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September 24, 1936 saw the birth of Jim Henson, a man who’d grow up to shape the childhoods of multiple generations. During his career he went from part-time puppeteer to much-loved writer, director and television personality — even if he remained better known as the man behind a mild-mannered frog who wasn’t easy being green.
To celebrate his birthday, here are ten ways in which Henson made so many lives better, be they lovers, dreamers, or me. (What? I’m not quoting “Rainbow Connection.” You’re quoting “Rainbow Connection!” )
Sam and Friends
No, your eyes aren’t deceiving you — that really is a young Kermit making his debut on this Washington, DC show from WRC-TV that aired from 1955 through 1961. The series was Henson’s big break, launching his career in television while he was still a student at the University of Maryland, College Park (He graduated in 1960, with a degree in home economics). Of course, when he first appeared on this show, he wasn’t a frog — he was a lizard. Consider it a particularly unusual form of evolution that only works on puppets.
Launched in 1969 by Joan Ganz Cooney and Lloyd Morrisett, Sesame Street’s fast-paced format and good humor was a perfect fit for Henson’s sensibilities, and introduced countless children to characters like Ernie and Bert, Oscar the Grouch and Big Bird. Aloysius Snuffleupagus, as we all know, only existed in Big Bird’s imagination, so he doesn’t count.
The Muppet Show (and Everything Muppets That Followed)
Given the chance to expand his characters’ appearances on the initial season of Saturday Night Live into his own show by British producer Lew Grade, the result was Henson’s masterpiece — a variety show that worked for all ages, and lived on long after the cancellation of the original series in 1981 in projects including The Muppet Movie, Muppet Babies, and shows like Muppets Tonight.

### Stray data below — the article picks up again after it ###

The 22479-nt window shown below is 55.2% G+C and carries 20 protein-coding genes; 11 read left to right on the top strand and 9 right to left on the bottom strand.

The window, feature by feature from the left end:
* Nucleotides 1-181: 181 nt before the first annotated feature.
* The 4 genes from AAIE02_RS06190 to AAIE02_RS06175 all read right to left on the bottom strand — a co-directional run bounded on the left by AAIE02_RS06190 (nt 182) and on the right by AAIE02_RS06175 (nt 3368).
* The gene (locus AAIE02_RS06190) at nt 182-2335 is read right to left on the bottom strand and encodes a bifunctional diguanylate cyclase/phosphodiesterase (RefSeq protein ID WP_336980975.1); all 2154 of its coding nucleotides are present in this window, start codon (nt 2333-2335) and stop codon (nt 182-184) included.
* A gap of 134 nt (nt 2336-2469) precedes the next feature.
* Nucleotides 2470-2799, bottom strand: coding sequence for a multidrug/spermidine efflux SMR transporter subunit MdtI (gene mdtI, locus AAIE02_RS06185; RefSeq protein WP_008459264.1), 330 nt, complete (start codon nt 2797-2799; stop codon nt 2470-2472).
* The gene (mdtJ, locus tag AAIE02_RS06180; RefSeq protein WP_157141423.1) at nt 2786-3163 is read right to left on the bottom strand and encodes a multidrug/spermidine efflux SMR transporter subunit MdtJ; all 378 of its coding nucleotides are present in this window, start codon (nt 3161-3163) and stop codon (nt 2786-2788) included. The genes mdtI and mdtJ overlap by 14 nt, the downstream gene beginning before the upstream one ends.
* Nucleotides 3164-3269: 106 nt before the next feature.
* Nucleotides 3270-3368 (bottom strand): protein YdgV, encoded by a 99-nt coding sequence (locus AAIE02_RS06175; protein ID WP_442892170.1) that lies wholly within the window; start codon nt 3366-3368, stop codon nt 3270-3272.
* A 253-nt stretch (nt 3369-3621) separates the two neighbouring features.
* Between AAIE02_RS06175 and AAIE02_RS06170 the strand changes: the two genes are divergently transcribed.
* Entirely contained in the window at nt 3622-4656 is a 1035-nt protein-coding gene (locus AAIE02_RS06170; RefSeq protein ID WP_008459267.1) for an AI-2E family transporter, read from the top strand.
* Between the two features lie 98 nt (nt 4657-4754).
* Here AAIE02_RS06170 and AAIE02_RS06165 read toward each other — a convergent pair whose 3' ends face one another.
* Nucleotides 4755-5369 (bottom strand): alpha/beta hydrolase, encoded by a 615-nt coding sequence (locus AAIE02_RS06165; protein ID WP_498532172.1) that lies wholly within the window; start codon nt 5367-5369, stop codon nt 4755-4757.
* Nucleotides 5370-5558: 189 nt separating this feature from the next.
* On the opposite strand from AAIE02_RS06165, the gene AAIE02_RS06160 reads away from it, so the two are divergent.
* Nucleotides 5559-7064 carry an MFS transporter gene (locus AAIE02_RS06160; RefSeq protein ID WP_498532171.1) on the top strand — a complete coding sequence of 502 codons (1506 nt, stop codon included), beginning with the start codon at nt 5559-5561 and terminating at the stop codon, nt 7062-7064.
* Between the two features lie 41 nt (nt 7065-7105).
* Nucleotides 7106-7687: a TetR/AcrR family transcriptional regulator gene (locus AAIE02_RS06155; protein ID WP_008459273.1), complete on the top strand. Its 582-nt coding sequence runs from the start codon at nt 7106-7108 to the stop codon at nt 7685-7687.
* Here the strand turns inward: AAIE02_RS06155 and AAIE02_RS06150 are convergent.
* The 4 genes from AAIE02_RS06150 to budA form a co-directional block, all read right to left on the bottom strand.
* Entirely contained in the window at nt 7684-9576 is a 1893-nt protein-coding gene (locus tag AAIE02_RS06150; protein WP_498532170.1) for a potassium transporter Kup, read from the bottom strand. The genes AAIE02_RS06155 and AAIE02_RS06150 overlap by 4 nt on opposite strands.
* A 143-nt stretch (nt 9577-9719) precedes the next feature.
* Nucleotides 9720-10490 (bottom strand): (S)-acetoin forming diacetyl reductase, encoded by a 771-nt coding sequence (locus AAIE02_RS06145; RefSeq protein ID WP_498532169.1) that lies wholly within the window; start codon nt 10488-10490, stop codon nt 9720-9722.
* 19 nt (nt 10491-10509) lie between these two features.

The Dark Crystal
Co-written and co-directed with Frank Oz, The Dark Crystal was described by Henson as an attempt to bring a sense of realism — albeit one based in the fantasy genre — to his work. With puppets based on the artwork of illustrator Brian Froud, the result was something unlike earlier projects, but just as magical and believable for its audience.
Depending on where you grew up, this was an entirely different show, with international editions featuring different humans living outside the world of the Fraggles, Doozers and Gorgs. For U.S. audiences, that was Doc, an inventor, but in the U.K., the Captain staffed a lighthouse, while French audiences had a baker whose dog was called “Croquette” instead of Sprocket. No matter which version you saw, it’s likely the Doozers still stole the show. (These days, they have their own series available on Hulu.)
Henson’s solo directorial experience was considered at time of release as a flop — in part because of the cost to mount it — but all those who’ve seen it have to admit that convincing David Bowie to wear that ridiculous a wig and call himself “The Goblin King” can only be called a rousing success on all important fronts. Sadly, Henson never made another film following Labyrinth.
Returning to television, Henson took European folktales as his starting point for this short-lived series that mixed puppetry and human actors with John Hurt as the eponymous narrator. Actors who made appearances in the stories included Sean Bean, Miranda Richardson and, in the later Storyteller: Greek Myths spin-off, Derek Jacobi.
The Jim Henson Hour
Often forgotten, the inspiration for this NBC show came from Henson’s love of the old Walt Disney Presents television specials, with the format of the latter show echoing Disney’s showcase. Henson acted as on-screen host for the series, with each episode mixing sketches featuring the Muppets as well as other segments including behind-the-scenes looks from the Muppet workshop, Storyteller re-runs and one-off stories featuring original characters. Sadly, the series only lasted 13 episodes before cancellation.
Despite debuting a year after Henson’s death, the show’s producers went out of their way to credit him with the initial idea for the updated Flintstones-esque sitcom that starred a family of blue-collar dinosaurs. “He wanted it to be a sitcom with a pretty standard structure, with the biggest differences being that it’s a family of dinosaurs and their society has this strange toxic life style,” son Brian Henson told the New York Times in 1991. If nothing else, it should be applauded for being the only sitcom that ends with the extinction of its entire cast.
Jim Henson’s Tale of Sand
Henson’s creative legacy continues long after his death, with this graphic novel — an adaptation of an unproduced 1967 screenplay written by Henson and partner Jerry Juhl, illustrated by Ramon Perez — being published just two years ago. Critically acclaimed upon publication, it went on to win three Eisner Awards at that year’s San Diego Comic-Con, as well as being nominated for multiple Harvey Awards the same year.
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